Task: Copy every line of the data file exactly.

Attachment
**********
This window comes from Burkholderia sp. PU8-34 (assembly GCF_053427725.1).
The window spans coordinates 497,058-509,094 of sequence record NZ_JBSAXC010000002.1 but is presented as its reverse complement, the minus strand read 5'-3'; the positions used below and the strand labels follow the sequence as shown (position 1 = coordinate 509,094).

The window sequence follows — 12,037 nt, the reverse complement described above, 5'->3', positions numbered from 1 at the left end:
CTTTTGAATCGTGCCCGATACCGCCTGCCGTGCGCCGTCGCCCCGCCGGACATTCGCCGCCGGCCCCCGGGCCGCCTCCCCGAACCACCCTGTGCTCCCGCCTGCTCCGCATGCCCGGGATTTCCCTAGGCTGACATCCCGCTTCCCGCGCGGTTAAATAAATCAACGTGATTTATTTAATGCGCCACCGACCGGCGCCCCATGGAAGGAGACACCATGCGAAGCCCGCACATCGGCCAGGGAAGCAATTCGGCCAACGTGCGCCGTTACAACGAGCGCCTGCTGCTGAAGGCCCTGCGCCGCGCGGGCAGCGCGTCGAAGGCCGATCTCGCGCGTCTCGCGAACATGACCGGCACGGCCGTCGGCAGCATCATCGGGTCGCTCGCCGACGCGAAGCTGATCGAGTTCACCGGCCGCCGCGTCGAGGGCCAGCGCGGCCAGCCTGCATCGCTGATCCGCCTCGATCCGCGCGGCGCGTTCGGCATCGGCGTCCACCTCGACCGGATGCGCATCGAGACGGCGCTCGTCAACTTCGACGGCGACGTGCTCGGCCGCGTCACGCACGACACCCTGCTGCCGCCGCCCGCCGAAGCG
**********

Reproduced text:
This window comes from Burkholderia sp. PU8-34 (assembly GCF_053427725.1).
The window spans coordinates 497,058-509,094 of sequence record NZ_JBSAXC010000002.1 but is presented as its reverse complement, the minus strand read 5'-3'; the positions used below and the strand labels follow the sequence as shown (position 1 = coordinate 509,094).

The window sequence follows — 12,037 nt, the reverse complement described above, 5'->3', positions numbered from 1 at the left end:
CTTTTGAATCGTGCCCGATACCGCCTGCCGTGCGCCGTCGCCCCGCCGGACATTCGCCGCCGGCCCCCGGGCCGCCTCCCCGAACCACCCTGTGCTCCCGCCTGCTCCGCATGCCCGGGATTTCCCTAGGCTGACATCCCGCTTCCCGCGCGGTTAAATAAATCAACGTGATTTATTTAATGCGCCACCGACCGGCGCCCCATGGAAGGAGACACCATGCGAAGCCCGCACATCGGCCAGGGAAGCAATTCGGCCAACGTGCGCCGTTACAACGAGCGCCTGCTGCTGAAGGCCCTGCGCCGCGCGGGCAGCGCGTCGAAGGCCGATCTCGCGCGTCTCGCGAACATGACCGGCACGGCCGTCGGCAGCATCATCGGGTCGCTCGCCGACGCGAAGCTGATCGAGTTCACCGGCCGCCGCGTCGAGGGCCAGCGCGGCCAGCCTGCATCGCTGATCCGCCTCGATCCGCGCGGCGCGTTCGGCATCGGCGTCCACCTCGACCGGATGCGCATCGAGACGGCGCTCGTCAACTTCGACGGCGACGTGCTCGGCCGCGTCACGCACGACACCCTGCTGCCGCCGCCCGCCGAAGCG